Lawsuit claims Apple forced users to iOS 7 by breaking FaceTime
A class-action lawsuit filed in California on Thursday alleges Apple schemed to force iPhone users to upgrade to iOS 7 in a bid to save money on a data services deal with Akamai, a move that rendered older hardware like iPhone 4 and 4S unusable.
Seemingly spawned from internal Apple documents disclosed during the VirnetX patent infringement lawsuit, which found Apple on the hook for $302.4 million in damages, the California action claims Apple intentionally broke FaceTime for devices running iOS 6 and earlier to avoid high monthly data relay charges from Akamai.
When FaceTime launched in 2010, Apple included two methods of connecting one iPhone to another. The first, a peer-to-peer technology, transferred audio and video data over a direct connection, while a second "relay method" used third-party servers run by Akamai to shuttle data back and forth.
Initially, calls routed through Akamai's relay servers only accounted for only 5 to 10 percent of FaceTime traffic, but usage quickly spiked. On Nov. 7, 2012, a jury found Apple's peer-to-peer FaceTime call technology in infringement of patents owned by VirnetX. Along with a $368 million fine, the ruling meant Apple would have to shift away from peer-to-peer to avoid further infringement.
Apple began to incur multi-million dollar monthly charges from Akamai as a result of the change. Testimony from the 2016 VirnetX retrial pegged relay fees at about $50 million between April 2013 and September 2013, rates that according to today's lawsuit were of concern to Apple executives. For example, an internal email with the subject "Ways to Reduce Relay Usage" circulated among employees as the company explored its options.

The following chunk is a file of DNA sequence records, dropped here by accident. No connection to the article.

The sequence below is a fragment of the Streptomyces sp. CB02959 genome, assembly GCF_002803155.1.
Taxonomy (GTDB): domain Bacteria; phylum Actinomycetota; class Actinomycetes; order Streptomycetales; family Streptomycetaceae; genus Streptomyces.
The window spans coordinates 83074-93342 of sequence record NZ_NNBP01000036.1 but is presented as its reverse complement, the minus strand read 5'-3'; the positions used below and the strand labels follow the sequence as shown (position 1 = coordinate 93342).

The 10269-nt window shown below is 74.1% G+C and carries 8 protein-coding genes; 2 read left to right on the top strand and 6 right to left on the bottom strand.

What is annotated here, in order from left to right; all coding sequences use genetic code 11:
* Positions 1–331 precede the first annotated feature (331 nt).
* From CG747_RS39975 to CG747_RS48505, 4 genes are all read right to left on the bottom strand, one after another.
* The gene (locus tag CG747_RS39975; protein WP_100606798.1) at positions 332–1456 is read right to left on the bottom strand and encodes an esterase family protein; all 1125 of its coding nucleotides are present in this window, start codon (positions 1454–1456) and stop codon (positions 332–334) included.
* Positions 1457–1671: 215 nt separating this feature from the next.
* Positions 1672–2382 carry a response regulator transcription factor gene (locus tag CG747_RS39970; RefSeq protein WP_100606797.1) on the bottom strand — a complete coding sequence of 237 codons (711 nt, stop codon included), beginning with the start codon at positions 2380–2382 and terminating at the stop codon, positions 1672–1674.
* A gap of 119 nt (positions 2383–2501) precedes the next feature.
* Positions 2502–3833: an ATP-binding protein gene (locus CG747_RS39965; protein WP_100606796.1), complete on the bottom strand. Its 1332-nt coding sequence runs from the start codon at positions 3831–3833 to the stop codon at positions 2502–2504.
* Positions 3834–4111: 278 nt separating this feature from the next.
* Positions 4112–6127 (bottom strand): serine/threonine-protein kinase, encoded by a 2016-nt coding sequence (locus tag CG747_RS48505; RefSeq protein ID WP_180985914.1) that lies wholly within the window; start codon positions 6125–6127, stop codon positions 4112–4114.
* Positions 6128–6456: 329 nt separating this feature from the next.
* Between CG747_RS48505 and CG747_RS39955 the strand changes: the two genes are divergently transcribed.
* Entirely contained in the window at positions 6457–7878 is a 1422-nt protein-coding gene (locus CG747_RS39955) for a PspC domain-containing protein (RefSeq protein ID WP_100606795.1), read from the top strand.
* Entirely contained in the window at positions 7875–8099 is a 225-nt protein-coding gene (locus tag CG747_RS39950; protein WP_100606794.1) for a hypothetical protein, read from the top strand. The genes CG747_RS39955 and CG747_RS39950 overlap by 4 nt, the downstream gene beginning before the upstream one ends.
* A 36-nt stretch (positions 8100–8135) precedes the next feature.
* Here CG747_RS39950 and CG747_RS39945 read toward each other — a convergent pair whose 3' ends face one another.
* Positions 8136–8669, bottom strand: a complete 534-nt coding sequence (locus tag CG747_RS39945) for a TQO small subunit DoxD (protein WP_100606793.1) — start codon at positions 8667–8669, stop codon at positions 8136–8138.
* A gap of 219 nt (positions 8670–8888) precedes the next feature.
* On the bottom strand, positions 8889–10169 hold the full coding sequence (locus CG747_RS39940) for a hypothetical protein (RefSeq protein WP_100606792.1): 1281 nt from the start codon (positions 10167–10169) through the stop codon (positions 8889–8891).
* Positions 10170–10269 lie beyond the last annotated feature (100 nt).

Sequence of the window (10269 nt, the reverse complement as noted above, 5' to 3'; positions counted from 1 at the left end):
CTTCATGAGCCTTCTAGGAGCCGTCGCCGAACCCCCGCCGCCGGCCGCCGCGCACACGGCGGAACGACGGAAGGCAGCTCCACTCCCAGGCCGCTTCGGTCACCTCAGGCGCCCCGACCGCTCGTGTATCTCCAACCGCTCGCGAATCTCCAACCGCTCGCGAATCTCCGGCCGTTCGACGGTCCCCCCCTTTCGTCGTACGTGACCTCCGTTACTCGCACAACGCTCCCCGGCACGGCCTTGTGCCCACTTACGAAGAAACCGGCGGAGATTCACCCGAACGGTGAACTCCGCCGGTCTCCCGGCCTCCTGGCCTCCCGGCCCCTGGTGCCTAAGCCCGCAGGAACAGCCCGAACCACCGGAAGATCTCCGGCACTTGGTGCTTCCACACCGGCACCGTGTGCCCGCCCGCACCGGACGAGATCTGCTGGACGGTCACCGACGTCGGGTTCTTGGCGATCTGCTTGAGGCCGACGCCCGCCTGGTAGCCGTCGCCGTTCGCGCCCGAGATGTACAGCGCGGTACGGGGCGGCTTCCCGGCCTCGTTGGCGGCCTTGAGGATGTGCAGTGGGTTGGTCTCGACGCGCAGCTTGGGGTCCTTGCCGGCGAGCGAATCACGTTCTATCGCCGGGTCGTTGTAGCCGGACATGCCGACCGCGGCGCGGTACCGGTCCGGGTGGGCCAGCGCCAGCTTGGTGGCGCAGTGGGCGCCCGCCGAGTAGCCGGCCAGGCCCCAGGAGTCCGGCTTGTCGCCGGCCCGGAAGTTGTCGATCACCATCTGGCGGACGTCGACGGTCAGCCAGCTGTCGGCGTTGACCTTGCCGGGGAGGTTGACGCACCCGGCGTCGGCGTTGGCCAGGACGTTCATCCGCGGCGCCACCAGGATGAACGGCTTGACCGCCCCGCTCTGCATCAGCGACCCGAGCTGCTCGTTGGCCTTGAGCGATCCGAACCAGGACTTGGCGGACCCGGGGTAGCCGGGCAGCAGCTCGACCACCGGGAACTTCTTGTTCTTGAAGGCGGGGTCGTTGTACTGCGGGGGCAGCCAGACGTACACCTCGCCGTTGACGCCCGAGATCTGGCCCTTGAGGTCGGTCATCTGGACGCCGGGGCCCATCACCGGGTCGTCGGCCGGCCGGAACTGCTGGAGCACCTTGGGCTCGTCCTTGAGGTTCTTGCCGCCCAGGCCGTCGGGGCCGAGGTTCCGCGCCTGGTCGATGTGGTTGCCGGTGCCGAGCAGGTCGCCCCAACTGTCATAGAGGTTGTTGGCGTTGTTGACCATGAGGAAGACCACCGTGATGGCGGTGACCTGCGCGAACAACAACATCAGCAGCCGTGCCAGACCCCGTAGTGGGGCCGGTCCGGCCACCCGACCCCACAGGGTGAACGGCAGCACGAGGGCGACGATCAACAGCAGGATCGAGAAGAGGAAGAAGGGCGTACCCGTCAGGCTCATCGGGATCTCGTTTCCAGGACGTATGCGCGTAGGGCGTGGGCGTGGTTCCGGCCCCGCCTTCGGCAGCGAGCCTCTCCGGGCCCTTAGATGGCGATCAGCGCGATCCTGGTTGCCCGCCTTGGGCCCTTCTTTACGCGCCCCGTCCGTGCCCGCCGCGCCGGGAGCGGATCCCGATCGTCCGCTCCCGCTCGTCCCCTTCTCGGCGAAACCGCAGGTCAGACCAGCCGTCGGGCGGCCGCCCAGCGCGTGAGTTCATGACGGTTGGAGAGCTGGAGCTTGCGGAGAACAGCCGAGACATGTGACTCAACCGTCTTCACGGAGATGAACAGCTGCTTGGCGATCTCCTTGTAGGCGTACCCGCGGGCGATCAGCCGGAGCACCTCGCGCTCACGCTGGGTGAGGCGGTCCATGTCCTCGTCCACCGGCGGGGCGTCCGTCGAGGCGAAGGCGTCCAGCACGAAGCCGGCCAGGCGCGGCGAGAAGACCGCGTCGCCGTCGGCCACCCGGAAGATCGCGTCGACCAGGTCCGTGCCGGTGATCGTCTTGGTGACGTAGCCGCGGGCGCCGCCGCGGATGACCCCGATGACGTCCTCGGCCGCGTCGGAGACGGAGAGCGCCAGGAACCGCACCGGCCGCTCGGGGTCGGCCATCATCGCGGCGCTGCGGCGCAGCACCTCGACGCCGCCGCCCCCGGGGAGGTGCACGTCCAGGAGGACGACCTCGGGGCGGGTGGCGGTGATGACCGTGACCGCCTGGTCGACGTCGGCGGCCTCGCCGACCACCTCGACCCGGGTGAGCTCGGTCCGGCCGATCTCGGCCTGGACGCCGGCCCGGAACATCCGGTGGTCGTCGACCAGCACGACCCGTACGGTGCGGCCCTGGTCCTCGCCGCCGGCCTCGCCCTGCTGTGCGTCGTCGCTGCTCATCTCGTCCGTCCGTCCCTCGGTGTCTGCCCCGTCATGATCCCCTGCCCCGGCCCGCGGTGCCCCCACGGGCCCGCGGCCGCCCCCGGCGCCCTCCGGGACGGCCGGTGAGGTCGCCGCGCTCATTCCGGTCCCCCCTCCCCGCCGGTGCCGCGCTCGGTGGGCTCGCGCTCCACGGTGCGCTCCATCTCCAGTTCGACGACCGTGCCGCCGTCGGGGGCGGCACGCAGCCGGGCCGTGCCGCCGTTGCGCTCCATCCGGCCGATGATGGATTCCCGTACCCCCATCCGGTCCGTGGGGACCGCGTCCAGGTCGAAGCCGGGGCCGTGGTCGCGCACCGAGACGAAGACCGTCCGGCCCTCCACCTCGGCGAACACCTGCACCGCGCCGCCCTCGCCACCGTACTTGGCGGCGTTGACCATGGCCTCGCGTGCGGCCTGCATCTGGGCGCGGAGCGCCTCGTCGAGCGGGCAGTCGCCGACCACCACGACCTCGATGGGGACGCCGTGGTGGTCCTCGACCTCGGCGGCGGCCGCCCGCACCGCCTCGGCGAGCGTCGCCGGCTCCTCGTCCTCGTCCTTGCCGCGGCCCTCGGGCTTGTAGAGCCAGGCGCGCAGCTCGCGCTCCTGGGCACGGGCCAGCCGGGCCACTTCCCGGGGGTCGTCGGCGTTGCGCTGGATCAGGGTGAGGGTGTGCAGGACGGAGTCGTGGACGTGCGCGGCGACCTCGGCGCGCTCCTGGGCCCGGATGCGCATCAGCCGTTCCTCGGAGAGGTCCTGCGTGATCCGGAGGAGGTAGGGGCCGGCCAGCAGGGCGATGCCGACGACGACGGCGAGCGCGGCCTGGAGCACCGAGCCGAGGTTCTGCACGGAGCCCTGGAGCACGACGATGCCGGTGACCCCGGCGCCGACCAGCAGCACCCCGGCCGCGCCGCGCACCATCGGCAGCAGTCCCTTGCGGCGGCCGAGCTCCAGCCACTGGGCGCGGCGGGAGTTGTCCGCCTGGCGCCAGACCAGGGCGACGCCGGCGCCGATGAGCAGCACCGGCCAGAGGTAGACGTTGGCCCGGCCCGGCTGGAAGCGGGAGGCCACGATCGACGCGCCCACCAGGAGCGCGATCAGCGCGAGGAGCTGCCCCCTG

After eating rising relay service charges for nearly a year, Apple saw a chance to slow down or completely negate the fees in iOS 7. Among other system improvements, the next-generation OS included a method of creating peer-to-peer FaceTime connections without infringing on VirnetX patents. The only problem, according to the lawsuit, was that users continued to operate devices running iOS 6.
Citing internal emails and sworn testimony from the VirnetX trial, the lawsuit alleges Apple devised a plan to "break" FaceTime on iOS 6 or earlier by causing a vital digital certificate to prematurely expire. Apple supposedly implemented the "FaceTime Break" on April 16, 2014, then blamed the sudden incompatibility on a bug, the lawsuit claims.
Apple recognized the FaceTime issues in support document at the time.
If you started to have issues making or receiving FaceTime calls after April 16, 2014, your device or your friend's device may have encountered a bug resulting from a device certificate that expired on that date. Updating both devices to the latest software will resolve this issue.
The support page has been revised multiple times since the above text was posted in 2014 and no longer includes mention of the April 16, 2014, bug.
The complaint goes on to cite an email chain from Apple engineers as evidence that rising Akamai fees spurred the company's actions.
"Hey, guys. I'm looking at the Akamai contract for next year. I understand we did something in April around iOS 6 to reduce relay utilization," said an Apple engineering manager. In response, another engineer said, "It was a big user of relay bandwidth. We broke iOS 6, and the only way to get FaceTime working again is to upgrade to iOS 7."
None of Apple's alleged plan to force an upgrade was made public.
The allegations are somewhat questionable, as Apple's own statistics show only 11 percent of compatible devices were still running iOS 6 as of April 2014.
In any case, with the key backend component rendered non-functional, users looking to make FaceTime calls were left with little choice but to upgrade to iOS 7, or more specifically iOS 7.0.4. Citing circumstantial evidence and media reports, the suit alleges the forced upgrade was too much of a burden for older hardware like iPhone 4 and 4S, causing those devices to crash or run software at slower than optimal speeds. As such, users who owned said iPhone models were harmed as a result of Apple's actions.
The class-action suit seeks to find Apple violated California's unfair competition law and is liable for trespass to chattels, a tort in which one party intentionally interferes with another person's possessions. Undisclosed damages are also being sought.